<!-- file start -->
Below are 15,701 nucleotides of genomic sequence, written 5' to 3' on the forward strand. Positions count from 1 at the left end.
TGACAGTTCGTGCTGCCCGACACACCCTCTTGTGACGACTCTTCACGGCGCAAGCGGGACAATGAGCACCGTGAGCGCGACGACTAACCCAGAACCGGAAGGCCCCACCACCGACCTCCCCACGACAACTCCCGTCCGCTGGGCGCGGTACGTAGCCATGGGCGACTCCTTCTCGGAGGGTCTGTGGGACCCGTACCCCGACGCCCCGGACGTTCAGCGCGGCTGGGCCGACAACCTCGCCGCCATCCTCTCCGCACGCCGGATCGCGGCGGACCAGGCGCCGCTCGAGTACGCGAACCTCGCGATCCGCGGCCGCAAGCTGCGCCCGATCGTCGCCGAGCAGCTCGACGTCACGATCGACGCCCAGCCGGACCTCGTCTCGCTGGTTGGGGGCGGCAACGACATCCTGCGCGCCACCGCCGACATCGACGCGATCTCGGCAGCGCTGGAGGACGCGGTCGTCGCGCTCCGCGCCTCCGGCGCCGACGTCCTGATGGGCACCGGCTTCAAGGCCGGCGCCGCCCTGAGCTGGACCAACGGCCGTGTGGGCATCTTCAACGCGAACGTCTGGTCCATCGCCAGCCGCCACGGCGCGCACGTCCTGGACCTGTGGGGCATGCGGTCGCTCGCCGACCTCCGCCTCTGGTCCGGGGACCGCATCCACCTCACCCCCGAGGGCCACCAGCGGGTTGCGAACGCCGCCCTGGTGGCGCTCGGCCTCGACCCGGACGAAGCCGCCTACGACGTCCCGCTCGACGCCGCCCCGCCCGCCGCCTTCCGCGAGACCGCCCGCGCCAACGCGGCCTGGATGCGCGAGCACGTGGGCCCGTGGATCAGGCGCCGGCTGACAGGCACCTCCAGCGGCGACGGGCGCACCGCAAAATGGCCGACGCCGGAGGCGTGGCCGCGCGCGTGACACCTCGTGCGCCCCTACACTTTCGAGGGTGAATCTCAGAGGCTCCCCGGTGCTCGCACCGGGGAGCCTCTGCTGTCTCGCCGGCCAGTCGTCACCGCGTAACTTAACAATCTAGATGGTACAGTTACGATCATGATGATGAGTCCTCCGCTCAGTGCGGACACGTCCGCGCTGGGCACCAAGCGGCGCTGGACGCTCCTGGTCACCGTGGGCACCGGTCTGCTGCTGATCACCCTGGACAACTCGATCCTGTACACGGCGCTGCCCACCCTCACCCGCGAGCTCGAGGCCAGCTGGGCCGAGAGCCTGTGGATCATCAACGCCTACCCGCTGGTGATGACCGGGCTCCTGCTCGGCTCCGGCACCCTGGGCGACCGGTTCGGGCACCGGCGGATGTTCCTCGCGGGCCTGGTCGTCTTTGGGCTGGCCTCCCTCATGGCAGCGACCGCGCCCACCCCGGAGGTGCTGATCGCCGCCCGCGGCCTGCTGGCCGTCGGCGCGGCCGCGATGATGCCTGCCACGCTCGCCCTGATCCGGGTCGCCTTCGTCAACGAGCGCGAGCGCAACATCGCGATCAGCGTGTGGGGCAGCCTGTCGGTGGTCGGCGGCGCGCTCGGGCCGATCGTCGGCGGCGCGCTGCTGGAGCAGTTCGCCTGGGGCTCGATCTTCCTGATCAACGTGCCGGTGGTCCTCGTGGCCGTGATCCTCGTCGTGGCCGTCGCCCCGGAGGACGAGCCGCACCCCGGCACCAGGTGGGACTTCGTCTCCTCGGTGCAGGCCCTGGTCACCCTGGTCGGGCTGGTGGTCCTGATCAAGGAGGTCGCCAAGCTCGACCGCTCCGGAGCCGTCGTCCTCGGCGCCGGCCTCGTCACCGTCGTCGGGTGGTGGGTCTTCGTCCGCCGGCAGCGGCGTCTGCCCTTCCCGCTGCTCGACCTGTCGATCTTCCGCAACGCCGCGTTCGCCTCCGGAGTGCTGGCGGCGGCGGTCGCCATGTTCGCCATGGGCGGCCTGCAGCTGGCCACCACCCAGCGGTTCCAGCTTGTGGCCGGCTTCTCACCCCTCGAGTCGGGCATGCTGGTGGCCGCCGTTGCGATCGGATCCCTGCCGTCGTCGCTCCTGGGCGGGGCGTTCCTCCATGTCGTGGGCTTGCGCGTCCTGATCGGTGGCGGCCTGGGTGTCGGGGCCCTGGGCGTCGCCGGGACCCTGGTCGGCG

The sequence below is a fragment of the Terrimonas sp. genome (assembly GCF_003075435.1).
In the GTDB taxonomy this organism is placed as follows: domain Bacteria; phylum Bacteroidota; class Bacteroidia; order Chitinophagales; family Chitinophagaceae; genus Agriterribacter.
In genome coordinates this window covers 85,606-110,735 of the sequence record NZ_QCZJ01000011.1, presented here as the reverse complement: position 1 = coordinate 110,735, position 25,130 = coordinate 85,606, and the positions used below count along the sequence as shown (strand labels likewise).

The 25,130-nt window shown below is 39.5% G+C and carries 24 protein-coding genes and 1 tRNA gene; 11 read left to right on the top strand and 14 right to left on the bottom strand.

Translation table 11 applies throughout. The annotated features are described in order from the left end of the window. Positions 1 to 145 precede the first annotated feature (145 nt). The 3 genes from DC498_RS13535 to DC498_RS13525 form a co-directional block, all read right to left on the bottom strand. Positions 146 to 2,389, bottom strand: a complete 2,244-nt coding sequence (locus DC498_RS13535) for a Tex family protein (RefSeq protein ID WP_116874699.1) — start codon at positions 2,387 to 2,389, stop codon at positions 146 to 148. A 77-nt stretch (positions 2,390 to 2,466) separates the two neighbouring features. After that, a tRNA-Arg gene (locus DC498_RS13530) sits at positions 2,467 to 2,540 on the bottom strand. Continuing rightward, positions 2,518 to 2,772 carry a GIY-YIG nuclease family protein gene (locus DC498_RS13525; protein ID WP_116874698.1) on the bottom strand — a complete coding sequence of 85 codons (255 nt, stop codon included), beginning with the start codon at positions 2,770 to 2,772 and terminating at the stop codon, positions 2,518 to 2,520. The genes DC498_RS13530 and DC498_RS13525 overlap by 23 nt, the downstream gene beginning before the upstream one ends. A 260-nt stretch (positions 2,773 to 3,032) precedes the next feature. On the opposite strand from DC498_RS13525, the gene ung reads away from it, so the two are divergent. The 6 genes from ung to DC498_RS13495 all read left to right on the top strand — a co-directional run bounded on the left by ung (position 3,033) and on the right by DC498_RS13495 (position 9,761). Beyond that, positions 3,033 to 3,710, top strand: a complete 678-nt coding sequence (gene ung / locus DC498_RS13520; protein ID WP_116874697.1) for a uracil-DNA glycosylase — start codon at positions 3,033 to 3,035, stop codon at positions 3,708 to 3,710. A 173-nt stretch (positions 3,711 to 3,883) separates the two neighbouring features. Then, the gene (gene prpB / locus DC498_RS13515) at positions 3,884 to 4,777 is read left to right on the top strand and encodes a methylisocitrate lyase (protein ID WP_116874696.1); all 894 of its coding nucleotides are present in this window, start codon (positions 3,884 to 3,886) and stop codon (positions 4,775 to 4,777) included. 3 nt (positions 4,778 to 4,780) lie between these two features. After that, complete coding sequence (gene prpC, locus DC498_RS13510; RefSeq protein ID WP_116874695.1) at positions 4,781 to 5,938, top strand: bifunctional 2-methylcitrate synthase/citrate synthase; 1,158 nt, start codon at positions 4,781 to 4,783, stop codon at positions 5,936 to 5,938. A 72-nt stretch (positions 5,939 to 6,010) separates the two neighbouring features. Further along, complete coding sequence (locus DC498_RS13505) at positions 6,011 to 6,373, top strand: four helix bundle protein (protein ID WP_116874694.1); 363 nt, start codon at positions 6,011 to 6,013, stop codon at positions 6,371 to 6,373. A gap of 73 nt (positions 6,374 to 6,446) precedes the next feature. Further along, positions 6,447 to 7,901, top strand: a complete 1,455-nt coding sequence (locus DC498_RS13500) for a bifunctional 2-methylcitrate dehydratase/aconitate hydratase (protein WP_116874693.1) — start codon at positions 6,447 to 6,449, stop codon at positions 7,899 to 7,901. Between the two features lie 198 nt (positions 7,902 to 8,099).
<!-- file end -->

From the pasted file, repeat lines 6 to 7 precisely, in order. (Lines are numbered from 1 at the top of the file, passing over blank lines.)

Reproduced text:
The 25,130-nt window shown below is 39.5% G+C and carries 24 protein-coding genes and 1 tRNA gene; 11 read left to right on the top strand and 14 right to left on the bottom strand.

Translation table 11 applies throughout. The annotated features are described in order from the left end of the window. Positions 1 to 145 precede the first annotated feature (145 nt). The 3 genes from DC498_RS13535 to DC498_RS13525 form a co-directional block, all read right to left on the bottom strand. Positions 146 to 2,389, bottom strand: a complete 2,244-nt coding sequence (locus DC498_RS13535) for a Tex family protein (RefSeq protein ID WP_116874699.1) — start codon at positions 2,387 to 2,389, stop codon at positions 146 to 148. A 77-nt stretch (positions 2,390 to 2,466) separates the two neighbouring features. After that, a tRNA-Arg gene (locus DC498_RS13530) sits at positions 2,467 to 2,540 on the bottom strand. Continuing rightward, positions 2,518 to 2,772 carry a GIY-YIG nuclease family protein gene (locus DC498_RS13525; protein ID WP_116874698.1) on the bottom strand — a complete coding sequence of 85 codons (255 nt, stop codon included), beginning with the start codon at positions 2,770 to 2,772 and terminating at the stop codon, positions 2,518 to 2,520. The genes DC498_RS13530 and DC498_RS13525 overlap by 23 nt, the downstream gene beginning before the upstream one ends. A 260-nt stretch (positions 2,773 to 3,032) precedes the next feature. On the opposite strand from DC498_RS13525, the gene ung reads away from it, so the two are divergent. The 6 genes from ung to DC498_RS13495 all read left to right on the top strand — a co-directional run bounded on the left by ung (position 3,033) and on the right by DC498_RS13495 (position 9,761). Beyond that, positions 3,033 to 3,710, top strand: a complete 678-nt coding sequence (gene ung / locus DC498_RS13520; protein ID WP_116874697.1) for a uracil-DNA glycosylase — start codon at positions 3,033 to 3,035, stop codon at positions 3,708 to 3,710. A 173-nt stretch (positions 3,711 to 3,883) separates the two neighbouring features. Then, the gene (gene prpB / locus DC498_RS13515) at positions 3,884 to 4,777 is read left to right on the top strand and encodes a methylisocitrate lyase (protein ID WP_116874696.1); all 894 of its coding nucleotides are present in this window, start codon (positions 3,884 to 3,886) and stop codon (positions 4,775 to 4,777) included. 3 nt (positions 4,778 to 4,780) lie between these two features. After that, complete coding sequence (gene prpC, locus DC498_RS13510; RefSeq protein ID WP_116874695.1) at positions 4,781 to 5,938, top strand: bifunctional 2-methylcitrate synthase/citrate synthase; 1,158 nt, start codon at positions 4,781 to 4,783, stop codon at positions 5,936 to 5,938. A 72-nt stretch (positions 5,939 to 6,010) separates the two neighbouring features. Further along, complete coding sequence (locus DC498_RS13505) at positions 6,011 to 6,373, top strand: four helix bundle protein (protein ID WP_116874694.1); 363 nt, start codon at positions 6,011 to 6,013, stop codon at positions 6,371 to 6,373. A gap of 73 nt (positions 6,374 to 6,446) precedes the next feature. Further along, positions 6,447 to 7,901, top strand: a complete 1,455-nt coding sequence (locus DC498_RS13500) for a bifunctional 2-methylcitrate dehydratase/aconitate hydratase (protein WP_116874693.1) — start codon at positions 6,447 to 6,449, stop codon at positions 7,899 to 7,901. Between the two features lie 198 nt (positions 7,902 to 8,099).